"Sisters Octavia and Tali dread the road trip their parents are forcing them to take with their grandmother over the summer. After all, Mare isn't your typical grandmother. She drives a red sports car, wears stiletto heels, flippy wigs, and push-up bras, and insists that she's too young to be called Grandma. But somewhere on the road, Octavia and Tali discover there's more to Mare than what you see. She was once a willful teenager who escaped her less-than-perfect life in the Deep South and lied about her age to join the 6888th African American battalion of the Women's Army Corps during World War II.
Told in alternating chapters, half of them following Mare through her experiences as a WAC and half following Mare and her granddaughters on the road in the present day, Mare's War introduces us to a larger-than-life character who will stay with readers long after they have finished reading."
I LOVED this book. Loved it. The characterization was absolutely amazing, leaving me completely entranced in Mare's story, while also totally believing in Octavia and Tali's personalities, the way they react to some of the stories their grandmother tells, and their overall attitudes. Tanita S. Davis managed to create this amazing menagerie of women in this book, all of which leave lasting impressions.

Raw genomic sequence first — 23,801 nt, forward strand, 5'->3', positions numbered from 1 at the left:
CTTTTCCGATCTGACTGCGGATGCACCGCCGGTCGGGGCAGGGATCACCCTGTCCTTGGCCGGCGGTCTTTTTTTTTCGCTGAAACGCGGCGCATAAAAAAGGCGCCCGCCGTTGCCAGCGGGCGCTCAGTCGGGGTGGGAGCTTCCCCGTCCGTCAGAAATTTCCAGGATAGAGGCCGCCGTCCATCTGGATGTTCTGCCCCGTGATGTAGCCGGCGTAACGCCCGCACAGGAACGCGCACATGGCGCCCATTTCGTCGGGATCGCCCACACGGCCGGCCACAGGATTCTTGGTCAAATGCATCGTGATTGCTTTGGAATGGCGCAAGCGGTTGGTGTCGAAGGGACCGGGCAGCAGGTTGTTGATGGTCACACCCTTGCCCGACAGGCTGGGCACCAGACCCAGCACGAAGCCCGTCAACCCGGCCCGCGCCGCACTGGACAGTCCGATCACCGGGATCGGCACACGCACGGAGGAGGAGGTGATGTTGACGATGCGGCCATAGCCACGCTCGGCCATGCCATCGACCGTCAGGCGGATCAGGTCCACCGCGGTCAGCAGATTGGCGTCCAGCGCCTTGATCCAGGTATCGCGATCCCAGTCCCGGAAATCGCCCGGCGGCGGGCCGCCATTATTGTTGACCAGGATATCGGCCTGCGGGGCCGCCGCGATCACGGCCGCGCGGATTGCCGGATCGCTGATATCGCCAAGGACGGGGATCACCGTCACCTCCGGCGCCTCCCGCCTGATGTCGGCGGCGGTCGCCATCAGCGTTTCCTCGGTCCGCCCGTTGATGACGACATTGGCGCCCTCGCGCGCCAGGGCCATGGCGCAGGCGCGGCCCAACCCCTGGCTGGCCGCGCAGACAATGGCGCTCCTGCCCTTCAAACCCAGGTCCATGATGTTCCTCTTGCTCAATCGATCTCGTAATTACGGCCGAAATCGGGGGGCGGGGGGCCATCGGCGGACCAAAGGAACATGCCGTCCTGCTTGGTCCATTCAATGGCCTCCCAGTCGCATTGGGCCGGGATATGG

I really enjoyed the alternating chapters, between then and now, and feel that was probably the best way to tell Mare's story. At times it got intense, so the "Now" chapters gave the reader a break from the seriousness of WWII and allowed some present day teenage whining to take its place.
The amount of knowledge I had on African American women in WWII was basically zilch before starting this YA novel and now, I'm itching to learn more. Mare's War is not just a fictional story, it's an educational journey filled with sadness, poverty, war, death, and hope. We aren't taught about this part of history in school, which is a complete disappointment, but the truth. Davis gives us a history lesson within a fabulous drama.
Beautifully written, I would hand this to any teen girl, enjoying a good piece of historical fiction. I can see those fans of Flygirl by Sherri L. Smith, which I loved earlier this year, really liking Mare's War as well. I hope you'll check this out and then hand it to some teens...it's definitely worth your time.
Thoughts on the cover:
It needs a bit of work. Not the most exciting thing to look at, that's for sure, leaving me wondering if it would be a first pick off a library shelf. The colors are very muted and pastel, and though the artwork is interesting and nicely done, it's not very attention-grabbing.
I read this one for the Cybil Awards.
Tanita S. Davis
Review copy received from publisher
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